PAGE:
MARINE CORPS BASE QUANTICO, Va. --
The Marine Corps Recruiting Command said goodbye to its top officer Monday. During the month of December, Lt. Gen. Robert E. Milstead Jr. was nominated, confirmed for and promoted to the rank of lieutenant general in conjunction with his new assignment as deputy commandant for Manpower and Reserve Affairs.
The list of positive changes he made to MCRC is better understood if one takes a look at MCRC’s history.
The Marine Corps Recruiting Command was created in 1994 when it separated from Manpower and Reserve Affairs, where it was previously titled the Personnel Procurement Division. Broken down into two regions, six districts, 48 recruiting stations and 3,100 recruiters, MCRC covers the United States and U.S. territories including Guam and Puerto Rico. In 1998, MCRC moved with M&RA out of the Navy Annex in Washington, D.C., to the newly constructed James Wesley Marsh Center, where it continues to headquarter the recruitment of the best and the brightest for our nation’s fighting force.
The mentality held by Lt. Gen. Milstead about the nature of recruiting and fostering strong troop morale is one of a family bond built between teammates.
“I’ve always used the family analogy. I used the family analogy as a squadron commander, I’ve used it as a Marine Aircraft Group commander, I have used it as a Marine Wing commander, but I have especially used the family analogy with Marine Corps Recruiting Command because it is a family and people act the way they are treated. [MCRC] is probably the best for that metaphor because we have our team spread across the nation, but we still look out for one another and care for each other.”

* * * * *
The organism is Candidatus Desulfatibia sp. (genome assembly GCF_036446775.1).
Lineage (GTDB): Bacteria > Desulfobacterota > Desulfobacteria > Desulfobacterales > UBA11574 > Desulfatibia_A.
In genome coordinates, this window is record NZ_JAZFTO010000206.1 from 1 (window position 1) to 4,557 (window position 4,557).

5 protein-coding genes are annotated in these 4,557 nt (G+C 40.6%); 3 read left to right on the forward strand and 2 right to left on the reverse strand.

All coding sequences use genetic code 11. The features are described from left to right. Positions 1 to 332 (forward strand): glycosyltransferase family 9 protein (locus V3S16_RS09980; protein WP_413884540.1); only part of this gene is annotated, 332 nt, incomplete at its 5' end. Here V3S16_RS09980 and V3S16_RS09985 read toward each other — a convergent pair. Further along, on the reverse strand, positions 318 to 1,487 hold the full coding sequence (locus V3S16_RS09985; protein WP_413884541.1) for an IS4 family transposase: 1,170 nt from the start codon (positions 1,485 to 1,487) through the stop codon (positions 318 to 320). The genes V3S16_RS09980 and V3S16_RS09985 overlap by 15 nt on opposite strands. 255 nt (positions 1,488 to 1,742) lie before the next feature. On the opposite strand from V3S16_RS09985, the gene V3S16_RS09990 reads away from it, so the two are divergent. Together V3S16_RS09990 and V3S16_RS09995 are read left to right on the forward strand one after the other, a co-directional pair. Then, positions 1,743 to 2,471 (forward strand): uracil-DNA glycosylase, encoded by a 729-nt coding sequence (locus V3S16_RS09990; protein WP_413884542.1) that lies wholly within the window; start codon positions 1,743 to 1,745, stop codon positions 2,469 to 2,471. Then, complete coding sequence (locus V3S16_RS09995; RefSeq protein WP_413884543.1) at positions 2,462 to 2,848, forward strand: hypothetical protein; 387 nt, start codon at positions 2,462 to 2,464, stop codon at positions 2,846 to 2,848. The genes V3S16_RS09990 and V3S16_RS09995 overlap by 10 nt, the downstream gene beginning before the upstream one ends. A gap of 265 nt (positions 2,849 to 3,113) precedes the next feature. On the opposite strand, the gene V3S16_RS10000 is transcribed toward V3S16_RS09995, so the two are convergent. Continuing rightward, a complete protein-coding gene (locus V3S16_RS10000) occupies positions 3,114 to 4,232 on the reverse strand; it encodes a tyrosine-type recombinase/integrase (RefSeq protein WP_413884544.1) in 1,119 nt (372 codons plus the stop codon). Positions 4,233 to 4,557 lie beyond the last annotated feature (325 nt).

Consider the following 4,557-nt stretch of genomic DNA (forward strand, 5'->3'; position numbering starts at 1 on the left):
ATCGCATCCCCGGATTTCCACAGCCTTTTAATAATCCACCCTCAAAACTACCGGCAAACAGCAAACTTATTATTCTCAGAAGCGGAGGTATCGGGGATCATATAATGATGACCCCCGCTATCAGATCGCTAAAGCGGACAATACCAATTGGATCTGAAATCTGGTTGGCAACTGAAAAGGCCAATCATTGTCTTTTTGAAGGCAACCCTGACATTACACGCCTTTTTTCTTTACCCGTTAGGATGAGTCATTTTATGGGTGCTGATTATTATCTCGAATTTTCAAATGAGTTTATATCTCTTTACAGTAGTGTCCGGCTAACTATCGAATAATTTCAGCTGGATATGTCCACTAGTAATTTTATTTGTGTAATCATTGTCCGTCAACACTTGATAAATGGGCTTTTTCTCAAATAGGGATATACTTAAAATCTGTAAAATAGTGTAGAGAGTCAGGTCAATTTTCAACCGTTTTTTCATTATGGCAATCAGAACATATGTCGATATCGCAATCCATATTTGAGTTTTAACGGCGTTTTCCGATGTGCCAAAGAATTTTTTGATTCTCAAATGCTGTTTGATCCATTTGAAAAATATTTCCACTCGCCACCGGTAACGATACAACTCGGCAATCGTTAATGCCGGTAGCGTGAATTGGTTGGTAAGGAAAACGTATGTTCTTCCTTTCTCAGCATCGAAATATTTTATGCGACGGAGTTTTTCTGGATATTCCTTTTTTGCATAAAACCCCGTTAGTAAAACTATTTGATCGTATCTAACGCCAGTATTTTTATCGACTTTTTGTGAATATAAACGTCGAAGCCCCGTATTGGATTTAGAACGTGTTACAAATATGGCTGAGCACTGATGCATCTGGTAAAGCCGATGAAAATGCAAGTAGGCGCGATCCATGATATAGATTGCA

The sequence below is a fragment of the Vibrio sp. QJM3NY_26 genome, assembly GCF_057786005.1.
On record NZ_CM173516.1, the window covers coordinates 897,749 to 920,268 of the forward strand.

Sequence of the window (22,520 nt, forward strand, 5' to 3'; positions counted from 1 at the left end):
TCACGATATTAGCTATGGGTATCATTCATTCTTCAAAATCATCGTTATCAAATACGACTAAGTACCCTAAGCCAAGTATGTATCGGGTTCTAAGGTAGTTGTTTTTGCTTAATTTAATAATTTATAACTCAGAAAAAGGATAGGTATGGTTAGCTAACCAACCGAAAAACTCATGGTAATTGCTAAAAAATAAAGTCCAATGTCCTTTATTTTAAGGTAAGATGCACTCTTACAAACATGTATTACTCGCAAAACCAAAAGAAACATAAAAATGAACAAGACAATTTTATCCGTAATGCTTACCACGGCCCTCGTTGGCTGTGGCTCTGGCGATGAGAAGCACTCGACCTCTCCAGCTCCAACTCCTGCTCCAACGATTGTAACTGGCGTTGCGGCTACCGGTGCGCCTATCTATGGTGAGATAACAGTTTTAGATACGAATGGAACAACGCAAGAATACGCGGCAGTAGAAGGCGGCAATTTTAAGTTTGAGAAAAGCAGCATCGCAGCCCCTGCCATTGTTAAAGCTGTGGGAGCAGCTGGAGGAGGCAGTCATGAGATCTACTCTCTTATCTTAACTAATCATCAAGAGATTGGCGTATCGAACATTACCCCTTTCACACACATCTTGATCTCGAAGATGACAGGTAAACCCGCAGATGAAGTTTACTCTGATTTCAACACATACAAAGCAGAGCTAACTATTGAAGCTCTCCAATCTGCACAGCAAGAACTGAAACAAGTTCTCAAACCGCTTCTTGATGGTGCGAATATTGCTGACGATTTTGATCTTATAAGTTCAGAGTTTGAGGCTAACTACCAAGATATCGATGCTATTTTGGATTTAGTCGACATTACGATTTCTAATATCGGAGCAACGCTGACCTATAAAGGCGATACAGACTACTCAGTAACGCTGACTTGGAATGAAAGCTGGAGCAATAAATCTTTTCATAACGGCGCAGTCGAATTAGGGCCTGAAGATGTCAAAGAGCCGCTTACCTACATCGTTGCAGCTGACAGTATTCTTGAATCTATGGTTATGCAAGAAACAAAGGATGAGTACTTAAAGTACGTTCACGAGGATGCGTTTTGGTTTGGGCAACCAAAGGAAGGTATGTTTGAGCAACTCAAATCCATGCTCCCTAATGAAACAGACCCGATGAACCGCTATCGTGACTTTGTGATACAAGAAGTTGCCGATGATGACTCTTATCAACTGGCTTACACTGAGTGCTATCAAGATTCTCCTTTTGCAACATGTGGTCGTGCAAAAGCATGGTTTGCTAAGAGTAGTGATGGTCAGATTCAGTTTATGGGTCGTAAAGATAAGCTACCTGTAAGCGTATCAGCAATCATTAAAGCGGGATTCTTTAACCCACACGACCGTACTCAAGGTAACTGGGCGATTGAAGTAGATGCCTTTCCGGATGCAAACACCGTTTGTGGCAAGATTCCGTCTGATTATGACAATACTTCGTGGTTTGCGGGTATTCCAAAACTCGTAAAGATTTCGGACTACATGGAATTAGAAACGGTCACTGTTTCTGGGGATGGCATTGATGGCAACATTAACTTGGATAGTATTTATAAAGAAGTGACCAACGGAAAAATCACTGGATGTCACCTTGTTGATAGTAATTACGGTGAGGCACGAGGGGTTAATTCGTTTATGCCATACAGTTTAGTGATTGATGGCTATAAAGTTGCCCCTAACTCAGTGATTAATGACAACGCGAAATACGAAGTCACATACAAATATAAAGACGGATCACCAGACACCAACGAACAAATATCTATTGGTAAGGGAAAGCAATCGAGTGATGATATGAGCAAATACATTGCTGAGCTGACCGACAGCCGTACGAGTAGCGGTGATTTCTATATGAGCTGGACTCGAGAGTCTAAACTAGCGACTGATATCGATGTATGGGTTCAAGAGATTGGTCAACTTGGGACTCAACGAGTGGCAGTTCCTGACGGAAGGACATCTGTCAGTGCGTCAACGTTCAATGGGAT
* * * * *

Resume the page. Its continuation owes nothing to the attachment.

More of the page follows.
During Lt. Gen. Milstead’s tenure as commanding general, the standards set by the Department of Defense for recruiting have constantly been surpassed. For enlisted recruiting, the standard of 60 percent for mental groups I-IIIA, a breakdown of applicants by score on the Armed Forces Qualification Test (groups I-IIIA are scores ranging from 50 to 99 points), was exceeded by nearly 13 percent. Even the 90 percent DOD standard set for Tier I accessions, applicants who have graduated high school, was surpassed by over 10 percent.
When asked what he thought was the contributing factor to these accomplishments, Lt. Gen. Milstead said it added up to one thing.
“The Marine Corps brand. The kids we attract want to be Marines, and they are a high caliber generation. The other services sell themselves as a means to something better. ‘Join us and you’ll get a college degree, join us and you’ll get a job, join us and you’ll get to see the world.’ The Marine Corps doesn’t sell itself as a means to something else, it sells itself as the destination. You want to be a Marine, we’ll promise you one thing – a set of blues. I don’t think we compete against the other service branches because the kids that join the Marine Corps do it out of a desire to be a Marine.”